Differences Between a Battleship & a Destroyer

by James Holloway
Battleships, such as the USS Missouri, carried heavy guns to attack enemy warships.

Battleships, such as the USS Missouri, carried heavy guns to attack enemy warships.

Battleships and destroyers were both types of naval vessels. Battleships flourished from the 19th century until the end of the Second World War, although they gradually fell out of use in the following decades. Destroyers were developed toward the end of the 19th century and continue to play a role in modern naval warfare. Although there are some similarities between them, the two types of vessels are different in many ways.

Battleships

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Battleships were a descendant of the naval ships of the line of the 18th and 19th centuries. The first battleships were built in the 1870s by the French navy. Made entirely of steel, rather than wood with steel armor plating, they were steam-powered and armed with batteries of heavy guns. The launch of HMS Dreadnought in 1906 signaled the beginning of the age of the battleship. Fast, heavily-armored and bristling with high-caliber guns, the battleship was the center of an arms race between the European powers. Its role was to engage and destroy other large enemy ships or to bombard the shore.

Destroyers

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The origin of the destroyer came during the same period as the origin of the battleship. Originally called "torpedo boat destroyers," they were developed by the British Navy in response to the threat posed to larger ships by small, fast-moving torpedo boats. Light and maneuverable but still heavily armed, destroyers were used to escort larger ships by intercepting and destroying threats. By the Second World War, they were also being used to provide protection from submarines and aircraft attack for larger vessels, including merchant ships.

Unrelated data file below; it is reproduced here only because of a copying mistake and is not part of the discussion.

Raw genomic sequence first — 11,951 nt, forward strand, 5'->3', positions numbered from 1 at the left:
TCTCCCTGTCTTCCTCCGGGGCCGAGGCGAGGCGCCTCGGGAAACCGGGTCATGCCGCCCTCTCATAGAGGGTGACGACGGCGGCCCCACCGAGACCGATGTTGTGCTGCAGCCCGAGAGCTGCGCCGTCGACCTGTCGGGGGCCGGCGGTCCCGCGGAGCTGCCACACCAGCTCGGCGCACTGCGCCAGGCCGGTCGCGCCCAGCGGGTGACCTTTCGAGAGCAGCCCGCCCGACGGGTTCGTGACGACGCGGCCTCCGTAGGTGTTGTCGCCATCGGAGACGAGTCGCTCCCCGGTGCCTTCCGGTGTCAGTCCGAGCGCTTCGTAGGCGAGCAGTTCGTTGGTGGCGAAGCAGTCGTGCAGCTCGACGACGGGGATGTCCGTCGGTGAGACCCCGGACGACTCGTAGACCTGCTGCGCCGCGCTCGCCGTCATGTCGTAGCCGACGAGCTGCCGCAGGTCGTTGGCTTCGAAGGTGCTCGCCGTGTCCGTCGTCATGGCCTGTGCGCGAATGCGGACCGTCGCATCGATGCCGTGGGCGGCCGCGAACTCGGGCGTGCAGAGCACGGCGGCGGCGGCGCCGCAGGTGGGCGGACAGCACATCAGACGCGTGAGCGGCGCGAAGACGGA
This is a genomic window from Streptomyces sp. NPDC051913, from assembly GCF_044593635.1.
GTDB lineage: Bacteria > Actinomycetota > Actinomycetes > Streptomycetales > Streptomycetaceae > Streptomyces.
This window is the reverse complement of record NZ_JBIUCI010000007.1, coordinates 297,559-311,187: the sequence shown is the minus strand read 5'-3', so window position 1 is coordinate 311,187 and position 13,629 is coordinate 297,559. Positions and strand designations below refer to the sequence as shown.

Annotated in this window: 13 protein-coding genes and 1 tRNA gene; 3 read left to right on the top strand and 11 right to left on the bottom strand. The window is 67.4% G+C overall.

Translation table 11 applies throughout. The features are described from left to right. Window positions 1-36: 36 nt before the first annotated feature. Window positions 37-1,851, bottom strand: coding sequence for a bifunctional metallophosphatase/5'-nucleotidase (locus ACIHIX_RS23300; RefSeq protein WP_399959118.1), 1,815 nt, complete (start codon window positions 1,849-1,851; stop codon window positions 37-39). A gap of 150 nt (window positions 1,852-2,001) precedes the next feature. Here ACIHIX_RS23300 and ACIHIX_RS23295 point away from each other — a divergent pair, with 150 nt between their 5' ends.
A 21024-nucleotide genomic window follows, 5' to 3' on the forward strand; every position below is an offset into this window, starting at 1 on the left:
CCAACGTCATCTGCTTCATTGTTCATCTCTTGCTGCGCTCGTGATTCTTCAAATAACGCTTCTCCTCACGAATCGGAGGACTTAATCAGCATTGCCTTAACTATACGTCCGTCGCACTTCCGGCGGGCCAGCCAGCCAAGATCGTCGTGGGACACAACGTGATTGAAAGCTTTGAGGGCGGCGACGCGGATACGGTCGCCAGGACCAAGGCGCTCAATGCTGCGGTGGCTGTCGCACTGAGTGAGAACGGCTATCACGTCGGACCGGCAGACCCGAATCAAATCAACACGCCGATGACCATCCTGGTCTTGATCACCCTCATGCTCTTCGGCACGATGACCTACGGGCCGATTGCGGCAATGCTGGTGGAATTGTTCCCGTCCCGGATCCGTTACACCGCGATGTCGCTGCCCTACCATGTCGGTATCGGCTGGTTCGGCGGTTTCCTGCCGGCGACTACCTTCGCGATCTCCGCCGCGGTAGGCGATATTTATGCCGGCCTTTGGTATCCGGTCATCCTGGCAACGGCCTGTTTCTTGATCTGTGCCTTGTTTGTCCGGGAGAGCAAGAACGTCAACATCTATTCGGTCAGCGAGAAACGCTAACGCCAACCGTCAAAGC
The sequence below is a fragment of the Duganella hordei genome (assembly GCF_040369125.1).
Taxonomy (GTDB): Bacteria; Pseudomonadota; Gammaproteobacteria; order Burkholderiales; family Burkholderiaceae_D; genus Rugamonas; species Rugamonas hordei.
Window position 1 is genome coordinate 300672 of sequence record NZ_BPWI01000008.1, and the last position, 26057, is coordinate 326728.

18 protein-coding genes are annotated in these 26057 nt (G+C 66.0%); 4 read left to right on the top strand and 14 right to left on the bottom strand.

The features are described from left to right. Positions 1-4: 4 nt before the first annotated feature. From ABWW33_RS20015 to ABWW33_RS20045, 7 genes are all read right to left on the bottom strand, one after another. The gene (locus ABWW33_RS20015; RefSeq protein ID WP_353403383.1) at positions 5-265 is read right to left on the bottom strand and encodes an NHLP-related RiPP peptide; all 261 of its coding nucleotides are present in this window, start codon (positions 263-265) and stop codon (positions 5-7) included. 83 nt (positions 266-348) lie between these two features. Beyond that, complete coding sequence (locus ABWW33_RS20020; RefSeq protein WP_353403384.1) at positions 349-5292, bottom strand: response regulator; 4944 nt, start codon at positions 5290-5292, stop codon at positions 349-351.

Differences in Armaments

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The armament of battleships and destroyers was completely different. Intended to attack heavily-armored targets, battleships carried tremendously powerful main batteries. For example, the USS Mississippi, which fought in the Battle of the Surigao Strait in 1944, probably the last battleship battle in history, carried 12 14-inch guns as her main armament, along with 12 5-inch guns, four 3-inch guns and a pair of torpedo tubes. She had a crew of over 1,000 sailors. By contrast, a contemporary destroyer, USS McGowan, carried only five 5-inch guns, but 17 anti-aircraft guns along with torpedo tubes and depth charge projectors. Her crew was just over 300.

Differences in Tactical Roles

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As can be seen from the differences in armament, the two types of vessel were used differently in battle. The role of the battleship was to engage enemy vessels with its heavy main armament, while the destroyer screened larger vessels from fast attackers such as aircraft, submarnies and smaller boats. The Second World War saw air attack become the dominant form of naval warfare; aircraft carriers could attack targets far beyond the reach of even the biggest battleship cannons. Battleships went into decline following the Second World War, used only for fire support and prestige missions. In 2006, the U.S. Navy removed them from its register. Destroyers are now the heaviest surface combat vessels in most navies, although a handful still employ the heavier cruisers.

About the Author

Dr James Holloway has been writing about games, geek culture and whisky since 1995. A former editor of "Archaeological Review from Cambridge," he has also written for Fortean Times, Fantasy Flight Games and The Unspeakable Oath. A graduate of Cambridge University, Holloway runs the blog Gonzo History Gaming.

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